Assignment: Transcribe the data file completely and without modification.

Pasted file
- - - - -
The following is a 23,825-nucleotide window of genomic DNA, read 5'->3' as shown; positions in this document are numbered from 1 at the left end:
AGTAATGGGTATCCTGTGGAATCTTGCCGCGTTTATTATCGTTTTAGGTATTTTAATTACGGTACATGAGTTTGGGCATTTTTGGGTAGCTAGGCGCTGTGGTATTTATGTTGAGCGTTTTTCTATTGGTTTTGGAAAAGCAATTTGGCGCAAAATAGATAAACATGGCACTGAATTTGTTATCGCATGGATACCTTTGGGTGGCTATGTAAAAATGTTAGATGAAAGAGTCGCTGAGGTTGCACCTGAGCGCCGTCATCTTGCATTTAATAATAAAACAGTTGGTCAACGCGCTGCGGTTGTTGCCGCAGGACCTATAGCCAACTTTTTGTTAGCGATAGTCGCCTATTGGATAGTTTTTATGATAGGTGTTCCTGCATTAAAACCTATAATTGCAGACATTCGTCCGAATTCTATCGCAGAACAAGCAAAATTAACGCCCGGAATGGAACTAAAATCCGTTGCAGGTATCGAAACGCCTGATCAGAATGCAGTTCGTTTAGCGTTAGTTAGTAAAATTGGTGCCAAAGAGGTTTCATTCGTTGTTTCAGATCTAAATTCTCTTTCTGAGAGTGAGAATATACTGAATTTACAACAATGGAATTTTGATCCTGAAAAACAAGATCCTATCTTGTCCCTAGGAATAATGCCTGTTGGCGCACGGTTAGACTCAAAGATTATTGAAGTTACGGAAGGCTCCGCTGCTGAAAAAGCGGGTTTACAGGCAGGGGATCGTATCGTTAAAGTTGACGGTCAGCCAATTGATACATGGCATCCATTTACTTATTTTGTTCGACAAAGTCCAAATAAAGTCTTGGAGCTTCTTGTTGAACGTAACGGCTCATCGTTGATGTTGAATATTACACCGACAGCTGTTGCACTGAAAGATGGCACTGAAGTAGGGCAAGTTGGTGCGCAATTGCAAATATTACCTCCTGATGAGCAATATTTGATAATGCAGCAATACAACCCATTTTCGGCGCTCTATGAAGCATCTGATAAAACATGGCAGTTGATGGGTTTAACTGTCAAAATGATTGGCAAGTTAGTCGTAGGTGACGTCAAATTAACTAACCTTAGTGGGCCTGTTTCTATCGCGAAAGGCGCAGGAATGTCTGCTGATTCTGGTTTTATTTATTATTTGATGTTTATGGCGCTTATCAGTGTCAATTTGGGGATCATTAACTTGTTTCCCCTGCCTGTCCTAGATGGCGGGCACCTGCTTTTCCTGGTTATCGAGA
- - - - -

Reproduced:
The following is a 23,825-nucleotide window of genomic DNA, read 5'->3' as shown; positions in this document are numbered from 1 at the left end:
AGTAATGGGTATCCTGTGGAATCTTGCCGCGTTTATTATCGTTTTAGGTATTTTAATTACGGTACATGAGTTTGGGCATTTTTGGGTAGCTAGGCGCTGTGGTATTTATGTTGAGCGTTTTTCTATTGGTTTTGGAAAAGCAATTTGGCGCAAAATAGATAAACATGGCACTGAATTTGTTATCGCATGGATACCTTTGGGTGGCTATGTAAAAATGTTAGATGAAAGAGTCGCTGAGGTTGCACCTGAGCGCCGTCATCTTGCATTTAATAATAAAACAGTTGGTCAACGCGCTGCGGTTGTTGCCGCAGGACCTATAGCCAACTTTTTGTTAGCGATAGTCGCCTATTGGATAGTTTTTATGATAGGTGTTCCTGCATTAAAACCTATAATTGCAGACATTCGTCCGAATTCTATCGCAGAACAAGCAAAATTAACGCCCGGAATGGAACTAAAATCCGTTGCAGGTATCGAAACGCCTGATCAGAATGCAGTTCGTTTAGCGTTAGTTAGTAAAATTGGTGCCAAAGAGGTTTCATTCGTTGTTTCAGATCTAAATTCTCTTTCTGAGAGTGAGAATATACTGAATTTACAACAATGGAATTTTGATCCTGAAAAACAAGATCCTATCTTGTCCCTAGGAATAATGCCTGTTGGCGCACGGTTAGACTCAAAGATTATTGAAGTTACGGAAGGCTCCGCTGCTGAAAAAGCGGGTTTACAGGCAGGGGATCGTATCGTTAAAGTTGACGGTCAGCCAATTGATACATGGCATCCATTTACTTATTTTGTTCGACAAAGTCCAAATAAAGTCTTGGAGCTTCTTGTTGAACGTAACGGCTCATCGTTGATGTTGAATATTACACCGACAGCTGTTGCACTGAAAGATGGCACTGAAGTAGGGCAAGTTGGTGCGCAATTGCAAATATTACCTCCTGATGAGCAATATTTGATAATGCAGCAATACAACCCATTTTCGGCGCTCTATGAAGCATCTGATAAAACATGGCAGTTGATGGGTTTAACTGTCAAAATGATTGGCAAGTTAGTCGTAGGTGACGTCAAATTAACTAACCTTAGTGGGCCTGTTTCTATCGCGAAAGGCGCAGGAATGTCTGCTGATTCTGGTTTTATTTATTATTTGATGTTTATGGCGCTTATCAGTGTCAATTTGGGGATCATTAACTTGTTTCCCCTGCCTGTCCTAGATGGCGGGCACCTGCTTTTCCTGGTTATCGAGA